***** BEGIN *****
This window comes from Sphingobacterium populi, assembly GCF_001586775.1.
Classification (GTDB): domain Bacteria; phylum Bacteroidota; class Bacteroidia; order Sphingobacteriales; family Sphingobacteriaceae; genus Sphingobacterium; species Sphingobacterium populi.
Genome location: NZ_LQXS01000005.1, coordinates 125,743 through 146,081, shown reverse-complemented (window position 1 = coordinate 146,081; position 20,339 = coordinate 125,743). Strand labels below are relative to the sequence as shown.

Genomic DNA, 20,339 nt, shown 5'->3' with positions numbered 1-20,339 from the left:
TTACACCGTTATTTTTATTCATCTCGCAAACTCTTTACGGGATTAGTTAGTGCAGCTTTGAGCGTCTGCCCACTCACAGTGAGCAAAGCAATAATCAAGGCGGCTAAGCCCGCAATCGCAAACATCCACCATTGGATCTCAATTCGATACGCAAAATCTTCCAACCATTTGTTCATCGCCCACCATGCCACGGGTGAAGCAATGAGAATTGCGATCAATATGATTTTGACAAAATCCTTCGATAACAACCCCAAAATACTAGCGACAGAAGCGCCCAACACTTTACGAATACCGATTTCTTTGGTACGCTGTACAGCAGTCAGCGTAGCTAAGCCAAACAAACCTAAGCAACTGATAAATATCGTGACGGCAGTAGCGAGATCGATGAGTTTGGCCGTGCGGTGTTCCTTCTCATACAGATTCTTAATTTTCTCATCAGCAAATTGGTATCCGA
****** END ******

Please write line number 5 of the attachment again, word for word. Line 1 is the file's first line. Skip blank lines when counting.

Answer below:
TTACACCGTTATTTTTATTCATCTCGCAAACTCTTTACGGGATTAGTTAGTGCAGCTTTGAGCGTCTGCCCACTCACAGTGAGCAAAGCAATAATCAAGGCGGCTAAGCCCGCAATCGCAAACATCCACCATTGGATCTCAATTCGATACGCAAAATCTTCCAACCATTTGTTCATCGCCCACCATGCCACGGGTGAAGCAATGAGAATTGCGATCAATATGATTTTGACAAAATCCTTCGATAACAACCCCAAAATACTAGCGACAGAAGCGCCCAACACTTTACGAATACCGATTTCTTTGGTACGCTGTACAGCAGTCAGCGTAGCTAAGCCAAACAAACCTAAGCAACTGATAAATATCGTGACGGCAGTAGCGAGATCGATGAGTTTGGCCGTGCGGTGTTCCTTCTCATACAGATTCTTAATTTTCTCATCAGCAAATTGGTATCCGA